It appears that the African bee Apis mellifera might assist in the increasingly important task of protecting African smallholdings from elephant damage. Although thick-skinned, African elephants Loxodonta africana have thin trunk membranes, ears and eyes where a bee sting can have serious effect. To test the idea that bees can deter elephants we used local log hives to \'mine\' a favourite elephant foraging area of fever tree Acacia xanthophloea re-growth on Mpala Ranch in the Laikipia Plateau, Kenya.
Towards the end of the dry season we hung 30 unoccupied (but seasoned) hives and six occupied hives 1.5-2 m high in trees of the 3-5 m size range. Nearby hiveless trees acted as controls. Over the 40 day experiment, we found that the 36 control trees (no hives) on our site experienced serious elephant damage (only three were left undamaged), the 30 experimental trees with unoccupied hives experienced some damage (12 left alone) while all six trees with occupied hives were spared. This suggests strongly that the elephants sensed and avoided the hives and their immediate surroundings, taking special care with occupied hives.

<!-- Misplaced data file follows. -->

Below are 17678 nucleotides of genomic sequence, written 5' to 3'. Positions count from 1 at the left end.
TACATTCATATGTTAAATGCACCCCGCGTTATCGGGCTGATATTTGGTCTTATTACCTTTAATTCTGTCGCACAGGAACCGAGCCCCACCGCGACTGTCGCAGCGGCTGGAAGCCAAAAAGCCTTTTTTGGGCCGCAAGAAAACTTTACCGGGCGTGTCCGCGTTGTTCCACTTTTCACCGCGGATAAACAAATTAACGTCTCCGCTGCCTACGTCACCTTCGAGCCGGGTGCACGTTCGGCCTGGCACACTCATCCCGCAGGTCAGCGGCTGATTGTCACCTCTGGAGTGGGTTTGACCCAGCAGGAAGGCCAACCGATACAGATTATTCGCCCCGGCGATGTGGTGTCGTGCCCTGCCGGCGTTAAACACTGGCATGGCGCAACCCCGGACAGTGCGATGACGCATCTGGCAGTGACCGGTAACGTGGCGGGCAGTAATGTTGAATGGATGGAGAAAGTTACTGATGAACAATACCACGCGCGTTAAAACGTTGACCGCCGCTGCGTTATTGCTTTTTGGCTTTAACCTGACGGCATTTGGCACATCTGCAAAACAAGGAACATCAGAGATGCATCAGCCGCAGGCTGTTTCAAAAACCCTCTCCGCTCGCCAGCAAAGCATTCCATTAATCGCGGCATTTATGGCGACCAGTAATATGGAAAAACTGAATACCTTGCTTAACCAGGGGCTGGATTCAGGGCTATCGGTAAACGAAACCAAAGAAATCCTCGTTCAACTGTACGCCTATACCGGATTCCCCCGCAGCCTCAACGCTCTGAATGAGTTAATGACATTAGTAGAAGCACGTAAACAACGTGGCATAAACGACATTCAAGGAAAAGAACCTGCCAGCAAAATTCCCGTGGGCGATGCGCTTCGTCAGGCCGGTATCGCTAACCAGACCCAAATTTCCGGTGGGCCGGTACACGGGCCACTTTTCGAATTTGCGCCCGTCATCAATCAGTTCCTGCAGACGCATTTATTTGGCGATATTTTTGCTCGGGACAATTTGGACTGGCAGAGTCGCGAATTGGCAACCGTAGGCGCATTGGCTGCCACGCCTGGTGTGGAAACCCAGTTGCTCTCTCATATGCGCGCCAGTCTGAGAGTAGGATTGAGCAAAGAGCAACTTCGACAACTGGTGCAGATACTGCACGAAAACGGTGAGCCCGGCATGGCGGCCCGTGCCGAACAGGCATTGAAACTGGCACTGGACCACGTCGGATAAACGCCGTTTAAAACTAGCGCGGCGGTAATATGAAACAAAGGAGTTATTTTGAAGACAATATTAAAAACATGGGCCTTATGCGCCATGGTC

The sense of smell is paramount in elephant social and foraging decisions and it is possible that smell may have been the crucial cue. Elephants also have excellent hearing and sound might therefore have been another factor in hive avoidance. To test this idea we played a tape of the sound of bees humming to a tame bull who a few years previously had been stung badly. He backed away from a tree playing the \'bee-sound\' but ignored a tree playing a Bach violin concerto. Whatever the mechanism, it seems that bees provide some protection against elephants. Hence we propose that hives might be used to protect smallholdings by placing them strategically where they could be upset easily by browsing elephants. Using bees as a selective deterrent would more than pay for itself through sales of honey, a product of the natural environment. Controlling elephants with bees is preferable to lethal measures and future large-scale experiments could determine the feasibility of this concept.
Fritz Vollrath , University of Oxford, UK and Iain Douglas-Hamilton, Save the Elephant, Kenya